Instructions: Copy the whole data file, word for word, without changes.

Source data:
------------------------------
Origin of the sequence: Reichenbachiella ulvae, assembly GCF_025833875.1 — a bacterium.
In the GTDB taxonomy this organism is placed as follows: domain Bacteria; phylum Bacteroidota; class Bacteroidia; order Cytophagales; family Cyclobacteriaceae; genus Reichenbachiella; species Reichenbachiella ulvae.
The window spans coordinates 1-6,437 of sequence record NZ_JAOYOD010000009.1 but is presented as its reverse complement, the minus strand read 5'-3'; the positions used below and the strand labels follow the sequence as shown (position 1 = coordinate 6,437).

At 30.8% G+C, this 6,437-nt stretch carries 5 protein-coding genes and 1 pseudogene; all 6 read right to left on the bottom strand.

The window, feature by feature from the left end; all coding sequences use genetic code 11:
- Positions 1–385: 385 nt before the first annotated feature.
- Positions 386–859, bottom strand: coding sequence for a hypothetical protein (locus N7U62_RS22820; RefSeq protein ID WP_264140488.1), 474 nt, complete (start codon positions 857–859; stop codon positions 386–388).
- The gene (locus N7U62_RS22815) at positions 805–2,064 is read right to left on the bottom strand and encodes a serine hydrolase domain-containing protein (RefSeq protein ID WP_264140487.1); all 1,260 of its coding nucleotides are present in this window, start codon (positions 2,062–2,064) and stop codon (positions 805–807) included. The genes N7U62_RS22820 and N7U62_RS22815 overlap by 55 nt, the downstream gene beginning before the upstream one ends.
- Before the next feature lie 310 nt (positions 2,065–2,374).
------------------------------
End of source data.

Origin of the sequence: Reichenbachiella ulvae, assembly GCF_025833875.1 — a bacterium.
In the GTDB taxonomy this organism is placed as follows: domain Bacteria; phylum Bacteroidota; class Bacteroidia; order Cytophagales; family Cyclobacteriaceae; genus Reichenbachiella; species Reichenbachiella ulvae.
The window spans coordinates 1-6,437 of sequence record NZ_JAOYOD010000009.1 but is presented as its reverse complement, the minus strand read 5'-3'; the positions used below and the strand labels follow the sequence as shown (position 1 = coordinate 6,437).

At 30.8% G+C, this 6,437-nt stretch carries 5 protein-coding genes and 1 pseudogene; all 6 read right to left on the bottom strand.

The window, feature by feature from the left end; all coding sequences use genetic code 11:
- Positions 1–385: 385 nt before the first annotated feature.
- Positions 386–859, bottom strand: coding sequence for a hypothetical protein (locus N7U62_RS22820; RefSeq protein ID WP_264140488.1), 474 nt, complete (start codon positions 857–859; stop codon positions 386–388).
- The gene (locus N7U62_RS22815) at positions 805–2,064 is read right to left on the bottom strand and encodes a serine hydrolase domain-containing protein (RefSeq protein ID WP_264140487.1); all 1,260 of its coding nucleotides are present in this window, start codon (positions 2,062–2,064) and stop codon (positions 805–807) included. The genes N7U62_RS22820 and N7U62_RS22815 overlap by 55 nt, the downstream gene beginning before the upstream one ends.
- Before the next feature lie 310 nt (positions 2,065–2,374).